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Integration of rapid hot water treatments and biocontrol agents to control postharvest pathogens of tomato.

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Anthracnose and sour rot caused by Colletotrichum and Galactomyces (syn. Geotrichum) species, respectively, are major fungal postharvest pathogens causing significant losses of tomato fruit. The growing public concern over human health and environmental risks posed by pesticides, the accumulation of chemical residues in fruit, and the production of secondary effects on fruit, as well as the development of resistant strains has reduced the available options of synthetic fungicides to control these pathogens. Finding alternatives or integrated approaches to provide disease control comparable to the use of synthetic fungicides is therefore needed, especially for the control of postharvest diseases, while maintaining a high quality of fruit during storage and marketing. The overall objective of this study was to develop an integrated treatment that combined rapid hot water treatments with biological control agents to control two postharvest pathogens of tomato, Colletotrichum and Galactomyces spp., and to track their impact on the postharvest quality of tomato fruit. The mechanisms of rHWTs and antagonist yeasts involved in decay control were also investigated, in passing. Isolation and Identity of the Pathogens Isolation and identification of fungal pathogens associated with tomato fruits were carried out to determine the most common fungi associated with tomato spoilage in South Africa. A total of 55 isolates were recovered from symptomatic tomato fruits with typical symptoms of anthracnose and sour rot. The cultural and morphological characteristics of all isolates were observed and compared with standard descriptions to establish their identity. Pathogenicity tests were performed. The effects of wound and non-wound inoculation methods on the infection process and disease development were studied by scanning electron microscopy (SEM). The identities of one of the most pathogenic isolates of each pathogen were then determined using the consensus sequences and the nucleotide Basic Local Alignment Search Tool (BLASTn) on The National Center for Biotechnology Information (NCBI) website. Out of the 55 isolates, 33 were Colletotrichum spp., and the other 22 isolates were Galactomyces speciesp. Colletotrichum isolates were further classified into Colletotrichum gloeosporioides and Colletotrichum acutatum, based on cultural and morphological analyses. All the Galactomyces isolates were similar and were identified as strains of Galactomyces candidum. Among the isolated strains, C24 and C37A from the Colletotrichum isolates, and G18, G23 and G29 from the Galactomyces isolates, were extremely pathogenic. SEM results showed that all wound and non-wound Colletotrichum inoculated fruits developed anthracnose, whereas non-wound Galactomyces inoculated fruits failed to develop sour rot, indicating that Galactomyces requires a wound for infection to occur. Molecular analyses confirmed the identities of the pathogens as Colletotrichum gloeosporioides (Penz.) and Galactomyces candidum Butler & Petersen (anamorph: Geotrichum candidum Link). The detection of these predominant fungal pathogens in this study indicated that both fungal pathogens are widely distributed on tomato fruit in KwaZulu-Natal. There is therefore a need to roll out effective and sustainable control strategies. Isolation, screening and identification of yeast strains A total of 148 yeast isolates were recovered from the surface of tomato fruits and were screened for antifungal activity in vitro using a dual culture assay. Only 25 isolates had strong antifungal activity against C. gloeosporioides and G. candidum. These isolates were then screened for phytotoxicity on healthy tomato fruits. Subsequently ten yeast isolates, which were non-phytotoxic to tomato fruits and which inhibited both pathogens, were selected for in vivo testing of their antifungal activity and their effects on tomato quality. The effects of delays between pathogen inoculation after yeast treatment, as well as the mechanism of decay control, were studied using SEM. Out of these 25 isolates, 4 were excluded for showing phytotoxic effect on the fruits. Isolates Y108, Y121 and Y124 showed strong antagonistic effects against both pathogens with no detrimental effect on the fruit. However, the application of the best 10 antagonist yeasts had no effect on the general quality parameters of the tomato fruits. The identity of the best three antagonist yeast isolates was then determined using molecular analysis of their sequences of the internal transcribed spacer (ITS) regions, which identified the best three isolates as strains of Meyerozyma guilliermondii (Wick) Kurtzman. The biocontrol efficacy of the yeast isolates was affected by the timing of their application. The yeast cells needed time to multiply, and thereby provide preventative protection. The sooner the application of the yeast treatments, the better was the biocontrol efficacy of the antagonist yeasts. Competition for nutrients, attachment to fungal hyphae and production of an extracellular matrix were among the probable modes of action of the antagonist yeasts in this study. The best isolates of M. guilliermondii, especially isolate Y108, were effective as biocontrol agents against C. gloeosporioides and G. candidum and could provide a sustainable alternative to the use of chemical pesticides. Hot water treatments with temperatures of 20, 44, 47, 50, 53, 56, 59, 62, 65, 68, 71 and 80℃ were applied to tomato fruit for periods of 10, 20 and 30s on non-inoculated and inoculated fruit, in order to determine the optimal temperature x time combinations on pathogen control and postharvest quality traits of fruits. The effect of shorter times at the best working temperatures were also tested. The mechanism of heat treatments on decay control was then studied using the SEM. The temperature regimes at which no heat damage occurred on the skin of tomato fruits were 20℃, and from 44℃ to 59℃, at all exposure times, and at 62℃ for 20s. With increased temperature x time combinations above these levels, all treatments caused heat damage, which appeared as peeling, scalding, cracking and ageing either at the same time of treatment, or after 10 days of storage at 25℃. The best combinations of the rHWTs significantly reduced disease incidence, while maintaining fruit quality. These were: 56℃ x 20s, 59℃ x 10s and 62℃ x 10s. Moreover, the combinations of 56℃ x 15s, and 62℃ x 8s were even more effective. Heat treatments caused the melting of the wax platelets of the fruit, sealing cracks in the wax cover of fruit, which remained highly visible on control fruits. Induction of host defence, and inhibition of sporulation and mycelial growth were among the possible modes of action of HWTs in this study. The results have demonstrated the high potential of rHWTs to control C. gloeosporioides and G. candidum, while maintaining postharvest quality during storage, thus prolonging the shelf-life of tomato fruit. Therefore, rHWTs should be considered as a viable technology for the control of postharvest diseases of tomato fruits on a commercial level. rHWT, equivalent to pasteurization, is a rapid process, and avoids introducing a delay in the processing time of large volumes of fruit going through a commercial packhouse. The application of rHWTs and antagonist yeasts each provided significant control of both C. gloeosporioides and G. candidum. The combination of these two treatments enhanced the efficacy of both individual treatments. The integration of rHWTs at 62 x 8s with the yeast M. guilliermondii isolate Y108 resulted in the best disease control against both C. gloeosporioides and G. candidum, and delivered enhanced tomato fruit quality postharvest. This enhanced effect of rHWTs in combination with antagonistic yeasts could be the result of various interactions between the heat treatments, antagonist yeasts and the fruit. The results presented in this thesis highlight the potential to use biological and physical disease control management strategies, as stand-alone treatments or in combination, as alternative control measures against postharvest tomato anthracnose and sour rot. Although both rHWTs and antagonist yeasts reduced both C. gloeosporioides and G. candidum incidence, the combined treatment provided the best disease control with the best fruit quality. Heat treatments partially disinfect fruit, allowing for the successful colonization of the fruit surfaces and wound sites with antagonist yeasts, which then provide a residual disease control effect for the fruits. Integration of these treatments enhanced persistence and stability of each single treatments, which would be valuable in the tomato industry as part of an effective disease management strategy, which would be economically viable, readily implemented and environmentally sound. Further research is required to implement the technology at an industrial scale.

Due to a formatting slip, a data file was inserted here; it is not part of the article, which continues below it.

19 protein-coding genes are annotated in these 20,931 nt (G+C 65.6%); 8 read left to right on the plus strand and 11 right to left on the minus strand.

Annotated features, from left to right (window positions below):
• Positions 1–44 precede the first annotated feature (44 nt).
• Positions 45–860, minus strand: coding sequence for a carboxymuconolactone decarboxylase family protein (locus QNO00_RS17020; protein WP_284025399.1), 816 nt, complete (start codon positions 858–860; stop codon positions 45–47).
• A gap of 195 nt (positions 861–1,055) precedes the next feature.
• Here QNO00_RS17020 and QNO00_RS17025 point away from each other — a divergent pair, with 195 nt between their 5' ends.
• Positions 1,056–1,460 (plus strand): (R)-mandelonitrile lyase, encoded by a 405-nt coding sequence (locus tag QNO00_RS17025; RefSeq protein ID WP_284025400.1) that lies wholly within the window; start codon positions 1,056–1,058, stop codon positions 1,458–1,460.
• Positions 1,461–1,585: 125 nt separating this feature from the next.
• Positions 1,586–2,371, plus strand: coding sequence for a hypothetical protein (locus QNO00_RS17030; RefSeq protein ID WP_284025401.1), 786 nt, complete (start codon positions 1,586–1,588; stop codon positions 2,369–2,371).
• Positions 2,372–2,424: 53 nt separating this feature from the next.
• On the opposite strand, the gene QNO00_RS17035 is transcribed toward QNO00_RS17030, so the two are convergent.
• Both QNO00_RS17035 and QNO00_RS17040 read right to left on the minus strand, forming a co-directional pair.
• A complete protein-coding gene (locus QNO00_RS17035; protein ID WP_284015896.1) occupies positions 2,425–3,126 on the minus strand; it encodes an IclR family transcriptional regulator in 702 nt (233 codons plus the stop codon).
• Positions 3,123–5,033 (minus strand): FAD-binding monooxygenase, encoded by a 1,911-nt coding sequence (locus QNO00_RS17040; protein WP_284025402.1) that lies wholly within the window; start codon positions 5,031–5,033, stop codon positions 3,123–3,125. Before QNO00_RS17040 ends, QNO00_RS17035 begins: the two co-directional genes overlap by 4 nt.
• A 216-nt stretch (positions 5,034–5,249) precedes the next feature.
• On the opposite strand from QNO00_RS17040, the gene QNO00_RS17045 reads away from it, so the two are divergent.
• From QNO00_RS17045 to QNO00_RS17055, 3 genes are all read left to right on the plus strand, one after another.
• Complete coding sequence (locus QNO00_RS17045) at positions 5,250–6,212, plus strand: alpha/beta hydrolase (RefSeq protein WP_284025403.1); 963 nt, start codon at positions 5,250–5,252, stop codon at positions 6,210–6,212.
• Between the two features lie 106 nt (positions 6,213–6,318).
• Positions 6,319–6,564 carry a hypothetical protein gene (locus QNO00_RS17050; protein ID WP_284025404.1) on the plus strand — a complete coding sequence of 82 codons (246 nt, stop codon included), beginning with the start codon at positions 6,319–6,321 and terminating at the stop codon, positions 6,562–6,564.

Masters Degree. University of KwaZulu-Natal, Pietermaritzburg.